It may have been nearly 80 years in the making, but last week Canada finally apologised for turning away a ship full of Jewish refugees who were desperately fleeing Nazi Germany in 1939.
Canada was not, however, alone in refusing entry to the SS St Louis and its 936 passengers.
The ship was first turned away by Cuba and then the United States. After it was rejected from the shores of Canada, the passengers were tragically forced back to Europe, with more than 250 later perishing in the Holocaust.
But among the 288 refugees who survived after being taken in by Britain was the ship’s youngest passenger: a six-month-old baby named Zilla Dresel.
The 80-year-old grandmother, who today lives in Newcastle and goes by her married surname, Coorsh, was unable to attend in person, but watched over Skype as Prime Minister Justin Trudeau gave a “heartfelt” apology to the survivors of the SS St Louis and their families.
“There is little doubt our silence permitted the Nazis to come up with their own ‘final solution’ to the so-called ‘Jewish problem,’” Trudeau told the Canadian Parliament last Thursday, the 80th anniversary of Kristallnacht.
He added: “Adolf Hitler alone did not seal the fate of the St Louis passengers or the Jews of Europe.
“To harbour such hatred and indifference towards the refugees was to share in the moral responsibility for their deaths.”
By Trudeau’s own admission, such an apology was “long overdue”.
“It should have come much earlier,” agrees Zilla. “There were many who would never see or hear that apology, but it’s also very timely, because so many borders are closed to refugees in need.”
I ask Zilla, who travelled with parents Richard, a 42-year-old cloth trader from Breslau (now Wrocław in Poland) and Ruth, if she feels an affinity to refugees of today.
“Absolutely. To travel thousands of miles with small children so they can be educated and not live in fear, you must be desperate to do that. People say it’s not the same as our situation, but in some places people are fleeing persecution. It’s very sad we don’t learn as a people to be more tolerant and accepting.”
Of her own escape to Britain, Zilla says her parents seldom spoke about their experience and it was many years before she pieced together the details of their “miraculous” journey.
A week before she was born, the events of Kristallnacht on 9 November 1938, threw her family into chaos.
Her mother recalls seeing the vandalised remains of her aunt’s millinery shop, while Richard and his brother, Alfred, disappeared into hiding as the Nazis rounded up Jewish males.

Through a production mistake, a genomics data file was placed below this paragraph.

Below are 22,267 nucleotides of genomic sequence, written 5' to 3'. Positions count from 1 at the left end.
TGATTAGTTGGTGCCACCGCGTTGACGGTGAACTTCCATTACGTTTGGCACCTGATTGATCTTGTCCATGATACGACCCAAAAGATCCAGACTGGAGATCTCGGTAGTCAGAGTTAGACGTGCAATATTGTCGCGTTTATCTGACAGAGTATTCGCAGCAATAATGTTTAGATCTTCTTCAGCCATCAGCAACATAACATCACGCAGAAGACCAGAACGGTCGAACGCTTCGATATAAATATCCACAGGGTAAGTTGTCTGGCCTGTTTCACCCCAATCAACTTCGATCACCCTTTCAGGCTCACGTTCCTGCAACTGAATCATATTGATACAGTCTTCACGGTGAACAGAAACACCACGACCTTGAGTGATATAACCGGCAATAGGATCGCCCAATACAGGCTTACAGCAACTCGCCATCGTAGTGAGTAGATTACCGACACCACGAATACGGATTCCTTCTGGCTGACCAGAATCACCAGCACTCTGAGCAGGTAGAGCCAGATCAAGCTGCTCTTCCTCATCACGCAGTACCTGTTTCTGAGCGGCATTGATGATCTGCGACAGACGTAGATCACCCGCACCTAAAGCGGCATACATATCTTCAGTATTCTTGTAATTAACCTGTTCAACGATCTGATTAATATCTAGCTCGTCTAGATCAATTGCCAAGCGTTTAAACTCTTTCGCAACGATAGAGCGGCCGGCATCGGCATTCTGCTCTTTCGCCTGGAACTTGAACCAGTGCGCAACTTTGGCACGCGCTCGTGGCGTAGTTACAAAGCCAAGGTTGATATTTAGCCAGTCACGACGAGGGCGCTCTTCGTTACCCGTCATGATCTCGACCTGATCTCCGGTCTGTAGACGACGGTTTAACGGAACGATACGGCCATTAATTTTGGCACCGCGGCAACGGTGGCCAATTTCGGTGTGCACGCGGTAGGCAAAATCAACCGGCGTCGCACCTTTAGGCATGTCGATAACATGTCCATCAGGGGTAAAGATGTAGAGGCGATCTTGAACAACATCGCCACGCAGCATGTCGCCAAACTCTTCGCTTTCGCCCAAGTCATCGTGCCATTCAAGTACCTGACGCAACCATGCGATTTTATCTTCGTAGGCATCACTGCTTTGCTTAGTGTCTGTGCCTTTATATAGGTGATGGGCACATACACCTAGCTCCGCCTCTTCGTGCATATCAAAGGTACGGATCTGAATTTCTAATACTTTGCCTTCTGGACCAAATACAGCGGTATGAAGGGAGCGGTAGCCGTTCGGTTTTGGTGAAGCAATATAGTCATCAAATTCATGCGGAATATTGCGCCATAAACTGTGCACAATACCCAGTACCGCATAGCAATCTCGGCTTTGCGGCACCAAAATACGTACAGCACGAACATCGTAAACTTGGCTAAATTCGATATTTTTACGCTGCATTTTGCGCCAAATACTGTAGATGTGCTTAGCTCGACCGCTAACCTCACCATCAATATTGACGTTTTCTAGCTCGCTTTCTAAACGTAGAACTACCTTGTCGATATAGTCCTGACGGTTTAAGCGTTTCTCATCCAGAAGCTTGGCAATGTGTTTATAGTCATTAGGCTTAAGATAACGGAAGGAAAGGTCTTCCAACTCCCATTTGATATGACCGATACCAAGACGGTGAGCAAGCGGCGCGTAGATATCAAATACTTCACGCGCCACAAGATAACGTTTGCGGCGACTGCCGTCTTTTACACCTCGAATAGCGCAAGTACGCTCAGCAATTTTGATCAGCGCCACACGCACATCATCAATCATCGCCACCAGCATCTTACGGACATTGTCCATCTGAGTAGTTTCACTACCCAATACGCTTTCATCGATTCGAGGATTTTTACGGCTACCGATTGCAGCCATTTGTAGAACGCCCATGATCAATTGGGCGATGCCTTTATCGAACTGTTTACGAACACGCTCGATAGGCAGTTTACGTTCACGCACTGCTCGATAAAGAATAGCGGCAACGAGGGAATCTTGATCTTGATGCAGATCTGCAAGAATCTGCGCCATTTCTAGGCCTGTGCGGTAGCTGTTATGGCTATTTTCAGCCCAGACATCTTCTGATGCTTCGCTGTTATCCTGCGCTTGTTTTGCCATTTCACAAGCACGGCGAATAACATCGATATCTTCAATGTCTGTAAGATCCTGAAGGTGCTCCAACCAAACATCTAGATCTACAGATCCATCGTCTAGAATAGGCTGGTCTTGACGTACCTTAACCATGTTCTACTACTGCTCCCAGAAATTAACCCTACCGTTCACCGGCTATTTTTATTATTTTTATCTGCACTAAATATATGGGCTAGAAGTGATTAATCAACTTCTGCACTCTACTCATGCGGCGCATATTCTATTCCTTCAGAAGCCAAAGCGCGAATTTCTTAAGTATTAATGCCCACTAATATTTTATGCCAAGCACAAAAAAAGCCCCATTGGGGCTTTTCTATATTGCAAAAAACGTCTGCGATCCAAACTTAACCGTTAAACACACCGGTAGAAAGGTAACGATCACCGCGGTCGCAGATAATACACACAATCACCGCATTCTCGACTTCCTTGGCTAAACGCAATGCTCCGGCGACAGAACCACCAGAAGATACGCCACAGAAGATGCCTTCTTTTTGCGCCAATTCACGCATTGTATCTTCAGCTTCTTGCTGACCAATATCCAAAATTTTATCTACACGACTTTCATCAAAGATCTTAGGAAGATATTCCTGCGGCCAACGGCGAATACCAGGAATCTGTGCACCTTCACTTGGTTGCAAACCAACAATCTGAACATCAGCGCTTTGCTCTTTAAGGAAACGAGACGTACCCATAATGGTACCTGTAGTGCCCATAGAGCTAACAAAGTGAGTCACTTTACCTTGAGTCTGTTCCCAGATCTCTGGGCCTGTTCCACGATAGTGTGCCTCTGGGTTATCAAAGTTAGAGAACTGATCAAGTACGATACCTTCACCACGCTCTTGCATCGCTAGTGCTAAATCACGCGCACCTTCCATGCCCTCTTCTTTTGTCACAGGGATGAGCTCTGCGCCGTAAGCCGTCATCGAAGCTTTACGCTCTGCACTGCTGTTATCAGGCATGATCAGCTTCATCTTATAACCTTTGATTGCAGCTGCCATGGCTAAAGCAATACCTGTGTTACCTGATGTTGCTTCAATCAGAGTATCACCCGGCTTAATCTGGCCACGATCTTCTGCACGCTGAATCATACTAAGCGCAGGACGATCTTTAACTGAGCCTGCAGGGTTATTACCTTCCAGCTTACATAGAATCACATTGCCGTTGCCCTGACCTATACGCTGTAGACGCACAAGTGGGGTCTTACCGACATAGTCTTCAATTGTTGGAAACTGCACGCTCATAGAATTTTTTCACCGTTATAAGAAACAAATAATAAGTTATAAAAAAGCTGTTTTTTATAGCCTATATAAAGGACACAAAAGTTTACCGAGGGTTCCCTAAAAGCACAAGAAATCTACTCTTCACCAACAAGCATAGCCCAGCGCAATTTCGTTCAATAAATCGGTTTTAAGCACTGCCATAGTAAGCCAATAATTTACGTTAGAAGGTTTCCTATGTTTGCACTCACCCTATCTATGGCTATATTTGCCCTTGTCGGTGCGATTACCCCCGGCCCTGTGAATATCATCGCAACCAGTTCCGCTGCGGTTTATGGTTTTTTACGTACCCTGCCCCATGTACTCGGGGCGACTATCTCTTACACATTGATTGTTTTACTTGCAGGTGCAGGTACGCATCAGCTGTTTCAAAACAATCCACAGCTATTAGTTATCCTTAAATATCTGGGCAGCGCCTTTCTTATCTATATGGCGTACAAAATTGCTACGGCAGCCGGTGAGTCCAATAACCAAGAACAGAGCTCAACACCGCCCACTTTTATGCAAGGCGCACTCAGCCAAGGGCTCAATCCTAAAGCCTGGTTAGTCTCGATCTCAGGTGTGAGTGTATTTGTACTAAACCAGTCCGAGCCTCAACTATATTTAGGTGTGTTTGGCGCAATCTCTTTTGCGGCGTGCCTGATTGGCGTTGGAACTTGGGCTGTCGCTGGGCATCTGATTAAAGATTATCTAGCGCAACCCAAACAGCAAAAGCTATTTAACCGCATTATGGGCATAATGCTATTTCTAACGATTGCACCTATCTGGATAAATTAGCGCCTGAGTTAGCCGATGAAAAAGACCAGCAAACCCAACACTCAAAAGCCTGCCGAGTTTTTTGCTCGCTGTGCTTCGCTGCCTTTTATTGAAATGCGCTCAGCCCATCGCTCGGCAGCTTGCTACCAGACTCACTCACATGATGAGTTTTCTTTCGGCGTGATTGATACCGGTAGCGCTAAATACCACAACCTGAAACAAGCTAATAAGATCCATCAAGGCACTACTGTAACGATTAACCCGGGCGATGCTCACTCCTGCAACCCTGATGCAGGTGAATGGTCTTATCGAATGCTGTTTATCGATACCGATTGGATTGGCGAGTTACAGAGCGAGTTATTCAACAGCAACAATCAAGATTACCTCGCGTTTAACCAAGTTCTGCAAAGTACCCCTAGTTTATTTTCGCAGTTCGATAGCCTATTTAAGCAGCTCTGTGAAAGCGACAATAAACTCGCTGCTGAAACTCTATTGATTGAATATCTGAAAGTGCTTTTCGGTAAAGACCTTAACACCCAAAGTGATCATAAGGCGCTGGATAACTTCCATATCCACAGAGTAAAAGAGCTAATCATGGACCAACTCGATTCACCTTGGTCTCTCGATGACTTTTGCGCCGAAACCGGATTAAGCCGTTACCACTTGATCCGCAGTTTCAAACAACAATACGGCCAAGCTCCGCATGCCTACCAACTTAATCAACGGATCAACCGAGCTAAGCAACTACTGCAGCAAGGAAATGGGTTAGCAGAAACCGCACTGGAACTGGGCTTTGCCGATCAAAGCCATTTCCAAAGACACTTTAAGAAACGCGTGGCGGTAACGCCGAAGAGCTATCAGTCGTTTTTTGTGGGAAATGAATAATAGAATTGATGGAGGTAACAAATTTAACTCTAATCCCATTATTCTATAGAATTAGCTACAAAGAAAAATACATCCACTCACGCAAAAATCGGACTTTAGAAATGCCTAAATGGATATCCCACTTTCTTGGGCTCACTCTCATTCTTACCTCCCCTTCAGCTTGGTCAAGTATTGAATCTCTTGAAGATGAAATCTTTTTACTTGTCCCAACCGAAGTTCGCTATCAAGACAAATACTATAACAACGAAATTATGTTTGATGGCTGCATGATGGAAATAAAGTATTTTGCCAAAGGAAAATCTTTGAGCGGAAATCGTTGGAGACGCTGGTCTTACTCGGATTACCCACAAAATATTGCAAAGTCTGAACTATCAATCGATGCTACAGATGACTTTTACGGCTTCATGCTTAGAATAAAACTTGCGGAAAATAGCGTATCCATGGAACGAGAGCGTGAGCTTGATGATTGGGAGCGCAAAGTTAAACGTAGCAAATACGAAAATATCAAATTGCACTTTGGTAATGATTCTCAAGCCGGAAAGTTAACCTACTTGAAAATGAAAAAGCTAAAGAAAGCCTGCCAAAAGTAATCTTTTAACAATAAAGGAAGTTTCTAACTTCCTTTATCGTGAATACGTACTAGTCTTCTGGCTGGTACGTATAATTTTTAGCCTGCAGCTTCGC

On 13 May 1939, Richard, Ruth, Zilla and Alfred boarded the SS St Louis, sailing from Hamburg to Cuba, in a bid to reach his mother and younger brothers, who were already living safely in Brazil.
Two weeks later, the ship dropped anchor at Havana, but only a handful of passengers were allowed entry due to a change in Cuba’s immigration policy.
In desperation, Richard scrawled a note, which read: “Please help me President Bru or we will be lost” before putting it in a bottle and throwing it overboard.
That note was never read by Cuba’s leader but, incredibly, it turned up in 2003 at a car boot sale in Bath, tucked into a copy of Voyage of the Damned, a 1974 book about the events of the SS St Louis, before being returned to Zilla.
Having been turned away by three nations and determined his Jewish passengers should not return to Germany, Captain Gustav Schröder set sail for Antwerp. By now, France, Belgium, the Netherlands and Britain had agreed to take those remaining on board.
Every passenger’s name was called out and told where they would sail to next. All except Richard. When he inquired where he should go, he was allowed to choose his destination.
Zilla is in no doubt that saying the word “England” saved her family from the Holocaust.
Tragically, Richard’s brother, Alfred, was selected to go to France. He was later sent to Gurs internment camp, before Drancy and then Auschwitz. Richard’s sister Kaete, who was left behind with other family members in Breslau, also perished at Auschwitz.
The intervention of fate, which meant Richard chose where his family could go instead of being sent to what would become Nazi-occupied Europe, was never lost on him.
“My father always said to treat this country like your host and you are a visitor in their home. He was so thankful to England. One of the proudest days of his life was when he got British nationality. He was so proud of that piece of paper, I can’t tell you.”
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